No more filth

A wastewater treatment system promises to rid Indian cities of disease and pollution

Last Updated: Saturday 04 July 2015

in Delhi, it is estimated that everyday nearly 2,160 million litre of wastewater flows out of residences, educational establishments, offices, hospitals, hostels, hotels, industries, and other sources. Nearly 50 per cent of this wastewater carries food leftovers, excreta water, urine and other human and organic wastes.

A new low-cost wastewater treatment system can be useful in clearing a lot of choked drains and stink and thereby bring a significant decrease in diseases. All it would require is the active participation of residents, service organisations, offices, institutions and food and agricultural industries. Together, they just need to install and manage the low maintenance wastewater treatment system (lomwats) in their own premises against their daily wastewater outflow, before letting it out into the common sewer or drainage.In Delhi, lomwats is operated by Sulabh International Institute of Technical Research and Training (siitrat).

lomwats can clean up this filth at an amazingly low cost ranging from Rs 1.57 lakh to Rs 1.77 lakh per plant. "Nowadays, even a well equipped bathroom fitted with tiles, jacuzzi, bathtub, and telephonic showers catering to two to five persons cost around Rs 1.5 lakh, while a lomwats plant that treats human waste of 200 and more students of a hostel at Delhi's Jamia Millia Islamia University costs just Rs 1.60 lakh. Besides treating the wastewater, the plant working here also supplies bio-gas to the hostel kitchen for cooking," tells D P Singhal of siitrat.

Each lomwats plant has the capacity of treating one lakh litre of wastewater daily and therefore, is best suited for small and medium sized institutions, slum areas, housing colonies and industries that generate wastewater. The combined strength of 21,600 such plants in Delhi can directly clean up all the sewer lines and drainages that lie unattended in the city.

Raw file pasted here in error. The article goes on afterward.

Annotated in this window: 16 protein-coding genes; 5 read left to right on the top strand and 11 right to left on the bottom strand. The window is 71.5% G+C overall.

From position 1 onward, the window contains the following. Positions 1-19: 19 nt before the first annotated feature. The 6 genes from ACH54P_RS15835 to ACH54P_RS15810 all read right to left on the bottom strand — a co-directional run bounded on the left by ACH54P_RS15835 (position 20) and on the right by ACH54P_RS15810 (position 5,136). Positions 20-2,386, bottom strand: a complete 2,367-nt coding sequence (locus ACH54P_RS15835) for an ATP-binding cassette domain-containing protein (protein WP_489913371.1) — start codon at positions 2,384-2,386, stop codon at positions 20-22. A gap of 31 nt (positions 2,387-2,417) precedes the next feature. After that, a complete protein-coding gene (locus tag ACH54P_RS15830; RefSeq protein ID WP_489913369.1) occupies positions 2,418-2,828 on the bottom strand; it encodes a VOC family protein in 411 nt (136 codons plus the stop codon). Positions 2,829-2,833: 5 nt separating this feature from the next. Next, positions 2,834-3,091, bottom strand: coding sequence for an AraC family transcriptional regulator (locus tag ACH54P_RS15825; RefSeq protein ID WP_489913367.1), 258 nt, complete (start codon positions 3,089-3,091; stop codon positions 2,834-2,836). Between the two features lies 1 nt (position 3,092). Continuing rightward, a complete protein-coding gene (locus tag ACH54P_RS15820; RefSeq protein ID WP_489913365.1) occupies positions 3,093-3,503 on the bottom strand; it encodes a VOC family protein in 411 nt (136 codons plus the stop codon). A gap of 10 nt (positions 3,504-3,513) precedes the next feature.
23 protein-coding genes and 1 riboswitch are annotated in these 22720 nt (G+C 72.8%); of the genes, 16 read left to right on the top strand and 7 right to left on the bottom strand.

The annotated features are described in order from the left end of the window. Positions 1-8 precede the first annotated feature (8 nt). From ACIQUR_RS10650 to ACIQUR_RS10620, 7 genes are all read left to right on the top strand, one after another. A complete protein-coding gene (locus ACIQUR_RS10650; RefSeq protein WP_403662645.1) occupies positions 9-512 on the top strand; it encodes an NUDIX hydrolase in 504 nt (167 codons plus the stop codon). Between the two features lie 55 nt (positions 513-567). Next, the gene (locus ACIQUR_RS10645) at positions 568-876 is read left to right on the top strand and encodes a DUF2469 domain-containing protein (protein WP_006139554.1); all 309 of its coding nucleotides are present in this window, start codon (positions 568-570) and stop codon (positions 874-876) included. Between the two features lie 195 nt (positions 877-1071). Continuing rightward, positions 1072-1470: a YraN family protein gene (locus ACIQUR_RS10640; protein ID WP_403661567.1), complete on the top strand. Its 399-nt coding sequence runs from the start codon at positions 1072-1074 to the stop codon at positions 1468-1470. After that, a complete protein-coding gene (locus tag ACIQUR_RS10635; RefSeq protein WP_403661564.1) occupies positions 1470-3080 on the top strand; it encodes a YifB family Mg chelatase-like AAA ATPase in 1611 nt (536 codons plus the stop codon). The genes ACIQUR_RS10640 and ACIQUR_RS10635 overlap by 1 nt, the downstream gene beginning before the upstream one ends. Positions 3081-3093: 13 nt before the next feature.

Working on a simple process of filtration of wastewater, using different chambers divided by beds of cinder, a lomwats plant lets out 80-85 per cent clean water free of organic wastes. "Although the process can only treat human and other organic wastewater, it adds great value to the wastewater treatment needs of a city where a major part of it is of human and organic nature." Says N K Mandal, a researcher working at siitrat on lomwats project in Delhi. "The perforations on the cinder pebbles act as a convenient breeding ground for the anaerobic microbes that work to decompose the organic wastes in water, releasing biogas and organic manure as the end products," says Mandal.

The project is being funded by the European Union (eu) and coordinated by Bremen Overseas Research & Development Association (borda) of Germany in both India and China. lowmats pilot plants built in these countries are being closely monitored for test results, so that further improvements can be made in their design and functions while replicating them on a large scale. The eu has sanctioned Rs 40 lakh through borda for building such plants at Delhi, Auroville (Pondicherry) and Kottayam (Kerala) in India, between October 1994 and October 1997.

In Delhi, out of eight plants to be built during this period, six have already been completed, although one at Mathur Food products in Noida, is not yet operational due to the non-payment of minimum polluter's share of Rs 50,000 towards the total cost of the plant. As per the current lowmats project, the polluter has to pay a minimum share fixed by borda towards the total construction cost of the plant. For the plant at Salwan public school in south Delhi, the school management paid Rs 20,000 towards the total cost of Rs 1.57 lakh for the plant, while the remaining Rs 1.37 lakh was borne by the eu.

Speaking on lomwats technology, Singhal says, "It is very much indigenous as it's the result of many years of work done by us and others in India on pollution-free public sanitation." He cited the example of the school at Goyla village at Najafgarh, west Delhi, where, the plant was built by the Chengdu Energy Environment International Corporation of China, based on their biogas septic tank know-how as a part of the current lomwats project.

The costs of different pilot plants commissioned so far in the Delhi region vary between Rs 1.57 lakh to Rs 1.77 lakh. "The test results of lomwats plants have been more than encouraging," tells Mandal, emphasising that in all plants installed so far, 80-85 per cent cleansing efficiency has been recorded, with the construction and maintenance costs amounting to minimum. He informed that borda and its regional partners will publish a report in this regard by the end of the current year.

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